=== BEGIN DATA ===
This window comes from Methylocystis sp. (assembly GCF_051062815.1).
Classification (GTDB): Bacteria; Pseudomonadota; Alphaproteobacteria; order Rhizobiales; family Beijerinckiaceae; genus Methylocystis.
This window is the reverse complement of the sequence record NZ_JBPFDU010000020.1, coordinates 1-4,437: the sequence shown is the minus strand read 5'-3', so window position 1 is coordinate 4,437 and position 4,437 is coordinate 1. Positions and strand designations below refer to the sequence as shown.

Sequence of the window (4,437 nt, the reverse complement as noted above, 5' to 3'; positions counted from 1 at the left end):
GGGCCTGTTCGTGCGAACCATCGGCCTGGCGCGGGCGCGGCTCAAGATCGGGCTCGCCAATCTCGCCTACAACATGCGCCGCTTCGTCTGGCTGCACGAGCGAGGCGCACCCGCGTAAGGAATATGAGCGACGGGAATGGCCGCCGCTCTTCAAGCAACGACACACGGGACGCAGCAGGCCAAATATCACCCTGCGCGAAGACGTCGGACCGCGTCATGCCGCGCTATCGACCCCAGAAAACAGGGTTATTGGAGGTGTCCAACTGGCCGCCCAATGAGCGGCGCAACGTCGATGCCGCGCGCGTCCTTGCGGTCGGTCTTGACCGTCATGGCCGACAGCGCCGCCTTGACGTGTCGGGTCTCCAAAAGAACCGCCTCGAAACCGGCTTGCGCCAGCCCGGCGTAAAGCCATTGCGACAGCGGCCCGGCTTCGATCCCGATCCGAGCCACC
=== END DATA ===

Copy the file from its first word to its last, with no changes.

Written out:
This window comes from Methylocystis sp. (assembly GCF_051062815.1).
Classification (GTDB): Bacteria; Pseudomonadota; Alphaproteobacteria; order Rhizobiales; family Beijerinckiaceae; genus Methylocystis.
This window is the reverse complement of the sequence record NZ_JBPFDU010000020.1, coordinates 1-4,437: the sequence shown is the minus strand read 5'-3', so window position 1 is coordinate 4,437 and position 4,437 is coordinate 1. Positions and strand designations below refer to the sequence as shown.

Sequence of the window (4,437 nt, the reverse complement as noted above, 5' to 3'; positions counted from 1 at the left end):
GGGCCTGTTCGTGCGAACCATCGGCCTGGCGCGGGCGCGGCTCAAGATCGGGCTCGCCAATCTCGCCTACAACATGCGCCGCTTCGTCTGGCTGCACGAGCGAGGCGCACCCGCGTAAGGAATATGAGCGACGGGAATGGCCGCCGCTCTTCAAGCAACGACACACGGGACGCAGCAGGCCAAATATCACCCTGCGCGAAGACGTCGGACCGCGTCATGCCGCGCTATCGACCCCAGAAAACAGGGTTATTGGAGGTGTCCAACTGGCCGCCCAATGAGCGGCGCAACGTCGATGCCGCGCGCGTCCTTGCGGTCGGTCTTGACCGTCATGGCCGACAGCGCCGCCTTGACGTGTCGGGTCTCCAAAAGAACCGCCTCGAAACCGGCTTGCGCCAGCCCGGCGTAAAGCCATTGCGACAGCGGCCCGGCTTCGATCCCGATCCGAGCCACC